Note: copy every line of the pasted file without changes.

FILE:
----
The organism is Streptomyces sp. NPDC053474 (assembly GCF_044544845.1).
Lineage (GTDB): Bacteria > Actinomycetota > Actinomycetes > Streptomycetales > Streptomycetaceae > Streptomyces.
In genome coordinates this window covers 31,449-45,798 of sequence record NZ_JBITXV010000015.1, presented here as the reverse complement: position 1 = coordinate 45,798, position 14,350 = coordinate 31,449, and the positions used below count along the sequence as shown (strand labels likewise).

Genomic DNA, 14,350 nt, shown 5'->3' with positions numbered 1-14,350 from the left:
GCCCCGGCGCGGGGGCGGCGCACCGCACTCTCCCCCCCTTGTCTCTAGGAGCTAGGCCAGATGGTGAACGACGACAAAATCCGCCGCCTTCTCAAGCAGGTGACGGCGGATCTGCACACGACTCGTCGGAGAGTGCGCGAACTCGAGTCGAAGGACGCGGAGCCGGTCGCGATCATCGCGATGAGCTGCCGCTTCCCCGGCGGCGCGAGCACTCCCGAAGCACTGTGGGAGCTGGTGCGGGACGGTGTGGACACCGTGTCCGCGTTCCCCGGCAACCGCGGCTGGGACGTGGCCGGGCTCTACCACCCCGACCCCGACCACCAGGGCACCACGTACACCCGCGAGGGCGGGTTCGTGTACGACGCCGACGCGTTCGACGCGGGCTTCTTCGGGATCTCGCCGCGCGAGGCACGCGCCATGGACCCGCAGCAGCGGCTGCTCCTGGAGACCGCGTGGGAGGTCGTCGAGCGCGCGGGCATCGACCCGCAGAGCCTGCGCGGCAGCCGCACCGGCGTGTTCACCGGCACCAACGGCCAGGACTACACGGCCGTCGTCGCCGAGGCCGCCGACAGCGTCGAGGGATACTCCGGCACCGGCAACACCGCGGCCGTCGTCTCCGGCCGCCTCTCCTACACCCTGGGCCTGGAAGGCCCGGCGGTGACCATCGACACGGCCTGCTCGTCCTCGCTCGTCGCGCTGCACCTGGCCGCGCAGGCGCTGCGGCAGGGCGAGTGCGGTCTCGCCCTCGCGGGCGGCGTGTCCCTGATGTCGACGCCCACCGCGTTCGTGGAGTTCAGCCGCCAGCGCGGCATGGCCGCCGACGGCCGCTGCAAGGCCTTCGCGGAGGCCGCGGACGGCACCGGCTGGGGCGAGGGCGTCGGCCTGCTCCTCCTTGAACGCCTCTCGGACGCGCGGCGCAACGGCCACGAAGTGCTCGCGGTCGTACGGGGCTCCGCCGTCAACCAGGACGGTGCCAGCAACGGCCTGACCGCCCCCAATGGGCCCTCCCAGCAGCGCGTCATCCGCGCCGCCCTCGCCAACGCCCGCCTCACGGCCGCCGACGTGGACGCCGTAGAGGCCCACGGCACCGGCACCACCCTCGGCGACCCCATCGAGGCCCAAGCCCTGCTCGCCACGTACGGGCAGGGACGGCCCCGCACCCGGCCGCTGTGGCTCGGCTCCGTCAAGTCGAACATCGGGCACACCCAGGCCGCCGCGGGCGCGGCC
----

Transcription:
The organism is Streptomyces sp. NPDC053474 (assembly GCF_044544845.1).
Lineage (GTDB): Bacteria > Actinomycetota > Actinomycetes > Streptomycetales > Streptomycetaceae > Streptomyces.
In genome coordinates this window covers 31,449-45,798 of sequence record NZ_JBITXV010000015.1, presented here as the reverse complement: position 1 = coordinate 45,798, position 14,350 = coordinate 31,449, and the positions used below count along the sequence as shown (strand labels likewise).

Genomic DNA, 14,350 nt, shown 5'->3' with positions numbered 1-14,350 from the left:
GCCCCGGCGCGGGGGCGGCGCACCGCACTCTCCCCCCCTTGTCTCTAGGAGCTAGGCCAGATGGTGAACGACGACAAAATCCGCCGCCTTCTCAAGCAGGTGACGGCGGATCTGCACACGACTCGTCGGAGAGTGCGCGAACTCGAGTCGAAGGACGCGGAGCCGGTCGCGATCATCGCGATGAGCTGCCGCTTCCCCGGCGGCGCGAGCACTCCCGAAGCACTGTGGGAGCTGGTGCGGGACGGTGTGGACACCGTGTCCGCGTTCCCCGGCAACCGCGGCTGGGACGTGGCCGGGCTCTACCACCCCGACCCCGACCACCAGGGCACCACGTACACCCGCGAGGGCGGGTTCGTGTACGACGCCGACGCGTTCGACGCGGGCTTCTTCGGGATCTCGCCGCGCGAGGCACGCGCCATGGACCCGCAGCAGCGGCTGCTCCTGGAGACCGCGTGGGAGGTCGTCGAGCGCGCGGGCATCGACCCGCAGAGCCTGCGCGGCAGCCGCACCGGCGTGTTCACCGGCACCAACGGCCAGGACTACACGGCCGTCGTCGCCGAGGCCGCCGACAGCGTCGAGGGATACTCCGGCACCGGCAACACCGCGGCCGTCGTCTCCGGCCGCCTCTCCTACACCCTGGGCCTGGAAGGCCCGGCGGTGACCATCGACACGGCCTGCTCGTCCTCGCTCGTCGCGCTGCACCTGGCCGCGCAGGCGCTGCGGCAGGGCGAGTGCGGTCTCGCCCTCGCGGGCGGCGTGTCCCTGATGTCGACGCCCACCGCGTTCGTGGAGTTCAGCCGCCAGCGCGGCATGGCCGCCGACGGCCGCTGCAAGGCCTTCGCGGAGGCCGCGGACGGCACCGGCTGGGGCGAGGGCGTCGGCCTGCTCCTCCTTGAACGCCTCTCGGACGCGCGGCGCAACGGCCACGAAGTGCTCGCGGTCGTACGGGGCTCCGCCGTCAACCAGGACGGTGCCAGCAACGGCCTGACCGCCCCCAATGGGCCCTCCCAGCAGCGCGTCATCCGCGCCGCCCTCGCCAACGCCCGCCTCACGGCCGCCGACGTGGACGCCGTAGAGGCCCACGGCACCGGCACCACCCTCGGCGACCCCATCGAGGCCCAAGCCCTGCTCGCCACGTACGGGCAGGGACGGCCCCGCACCCGGCCGCTGTGGCTCGGCTCCGTCAAGTCGAACATCGGGCACACCCAGGCCGCCGCGGGCGCGGCC